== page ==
Original and well handled.
Jack Skillingstead. Bean There.
Burt’s life was nice and simple – in a good relationship, although his coffee shop wasn’t doing much business. However, the arrival of The Harbringers changes all that, as humanity is offered Evolution and Change, which he finds more difficult to embrace than his girlfriend, Aimee.
She carves her way out of the rut and into a new path, and he has to come to terms with what is new before he can join her.
Robert Reed. Dallas : an Essay.
Reed goes back to his early days as a tyro writer, and puts an SFnal spin on events which happened to him – a road accident, and a tourist who can’t find his car in the car park, and wonders What if his scientist friend Dallas had found out that stranger forces were at work, forces protecting the fledgling race on Earth?
Ian Watson. Lover of Statues.
Mary is being cultural escort and tour guide following First Contact, taking the very strange alien who calls itself ‘Lover of Statues’ to see the greatest statues across the world, and the alien’s interest has been of an academic nature. That is, until they visit the bronze statue of Satan in Madrid, and, erm, the alien very much springs to life, memorably coupling with the statue which is miraculously adorned by a robus member, to better facilitate the contract.
Wil McCarthy. They Will Raise You in a Box.
A very short piece of literary writing, in which the interdependence of the creators and the created are viewed through the relationship between a created intelligence and those would have it do their bidding.
Gardner Dozois, George R R Martin, and Daniel Abraham. Shadow Twin.
A very strong story which I enjoyed when I read it last year on SCI FICTION. Two questions immediately arise. Firstly, why is Asimovs running stories which have appeared in SCI FICTION? That is a very slippery slope – its one thing bringing to the attention of the SF reader stories which may have appeared in a small specialist journal or very small press magazine, but SCI FICTION is a) online and freely available b) actually in competition for the best stories with Asimovs.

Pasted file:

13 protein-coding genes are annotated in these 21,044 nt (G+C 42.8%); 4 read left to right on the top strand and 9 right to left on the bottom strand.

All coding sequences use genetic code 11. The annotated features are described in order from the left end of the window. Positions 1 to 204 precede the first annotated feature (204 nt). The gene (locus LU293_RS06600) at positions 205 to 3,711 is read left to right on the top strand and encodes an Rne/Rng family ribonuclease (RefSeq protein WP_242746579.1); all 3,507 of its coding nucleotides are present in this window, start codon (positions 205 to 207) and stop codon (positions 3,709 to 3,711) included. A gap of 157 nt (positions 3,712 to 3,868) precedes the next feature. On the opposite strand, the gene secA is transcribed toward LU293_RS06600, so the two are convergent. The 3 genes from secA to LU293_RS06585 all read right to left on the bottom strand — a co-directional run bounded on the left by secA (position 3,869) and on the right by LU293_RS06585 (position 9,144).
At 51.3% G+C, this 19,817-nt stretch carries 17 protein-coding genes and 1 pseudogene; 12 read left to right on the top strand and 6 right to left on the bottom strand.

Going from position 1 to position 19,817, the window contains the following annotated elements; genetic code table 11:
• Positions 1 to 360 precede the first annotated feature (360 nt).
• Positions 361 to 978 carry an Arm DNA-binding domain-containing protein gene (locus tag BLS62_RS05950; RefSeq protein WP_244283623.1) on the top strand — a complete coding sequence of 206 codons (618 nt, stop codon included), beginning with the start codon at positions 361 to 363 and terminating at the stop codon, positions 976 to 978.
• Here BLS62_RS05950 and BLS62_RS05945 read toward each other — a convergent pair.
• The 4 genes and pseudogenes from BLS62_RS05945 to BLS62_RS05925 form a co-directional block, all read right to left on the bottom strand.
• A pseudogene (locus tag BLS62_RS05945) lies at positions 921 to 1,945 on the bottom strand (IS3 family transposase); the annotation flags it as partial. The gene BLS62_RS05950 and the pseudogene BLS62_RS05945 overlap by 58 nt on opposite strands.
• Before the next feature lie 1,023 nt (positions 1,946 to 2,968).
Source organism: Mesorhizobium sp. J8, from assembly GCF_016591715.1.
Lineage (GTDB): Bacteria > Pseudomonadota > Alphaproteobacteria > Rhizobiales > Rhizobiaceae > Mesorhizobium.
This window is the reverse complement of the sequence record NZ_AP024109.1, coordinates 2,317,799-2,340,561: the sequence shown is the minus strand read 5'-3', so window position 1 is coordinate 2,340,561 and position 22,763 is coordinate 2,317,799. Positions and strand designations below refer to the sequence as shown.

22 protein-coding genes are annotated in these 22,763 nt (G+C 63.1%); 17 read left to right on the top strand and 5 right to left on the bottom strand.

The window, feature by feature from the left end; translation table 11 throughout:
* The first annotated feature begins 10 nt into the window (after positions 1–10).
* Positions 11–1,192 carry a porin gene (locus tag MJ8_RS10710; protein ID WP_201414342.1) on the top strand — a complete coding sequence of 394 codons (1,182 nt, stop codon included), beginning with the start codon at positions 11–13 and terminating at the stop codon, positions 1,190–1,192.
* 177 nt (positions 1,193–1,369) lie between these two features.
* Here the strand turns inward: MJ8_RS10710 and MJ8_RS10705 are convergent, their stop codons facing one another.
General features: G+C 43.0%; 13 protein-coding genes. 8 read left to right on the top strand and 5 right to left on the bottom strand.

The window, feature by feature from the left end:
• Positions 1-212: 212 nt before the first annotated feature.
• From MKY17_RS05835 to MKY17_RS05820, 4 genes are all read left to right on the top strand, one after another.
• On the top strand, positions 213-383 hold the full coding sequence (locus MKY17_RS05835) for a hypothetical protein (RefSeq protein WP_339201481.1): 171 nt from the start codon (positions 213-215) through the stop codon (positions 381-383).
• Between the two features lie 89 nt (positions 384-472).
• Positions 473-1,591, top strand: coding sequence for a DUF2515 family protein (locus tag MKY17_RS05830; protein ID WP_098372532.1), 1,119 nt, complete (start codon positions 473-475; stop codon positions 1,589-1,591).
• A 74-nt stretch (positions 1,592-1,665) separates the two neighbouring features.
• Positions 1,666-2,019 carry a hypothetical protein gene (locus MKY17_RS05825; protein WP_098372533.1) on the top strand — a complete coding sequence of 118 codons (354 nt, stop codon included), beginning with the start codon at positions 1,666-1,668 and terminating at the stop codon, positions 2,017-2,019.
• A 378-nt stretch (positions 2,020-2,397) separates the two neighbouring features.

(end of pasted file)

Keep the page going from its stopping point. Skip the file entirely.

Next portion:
Secondly, its a big no-no for Asimovs not to mention that this is a reprint.
Anyhow, the story features one tough hombre on a planet recently settled, the kind of Man’s Man that Lucius Shepard portrays so well. Hard drinking, hard living, womanising and fists at the ready. Whlist prospecting out in the wilderness, very much alone, he comes into contact with aliens who have been keeping a very low profile, for a very long time. He is attacked by them, and comes around in a very strange location – in a tank, evidently not breathing. He is eventually freed by the very strange aliens – the real alieness of the aliens being very well portrayed.
Not only does Ramon witness these very nonhuman creatures, throwing his own self into relief, but he also, to his horror, finds out that he is in effect a clone of the ‘real’ Ramon, who has fled the scene. The aliens can not allow Ramon to escape, as his bringing news of their existence will, in their mindset, end their existence. And so they have created a doppelganger Ramon, a clone with memories up to the point at which he was attached, to chase down the fleeing original.
Accompanied by one of the aliens, Ramon has to pit his cunning against the aliens, and against his alter ego. The two Ramons do best the alien, and there is a very chilling sequence as the new Ramon gets to see the old Ramon, warts and all, whilst the old Ramon does not immediately recognise the new Ramon.
There can of course only be one Ramon, and the new one wins out, and he is able to use his experience with the aliens, of seeing himself as part of a bigger picture, of going with the flow rather than against it, to shed his erstwhile sociopathic tendencies, and to in effect become truly human.
Eleven stories ranging from the excellent to the very good. Shame about the cover.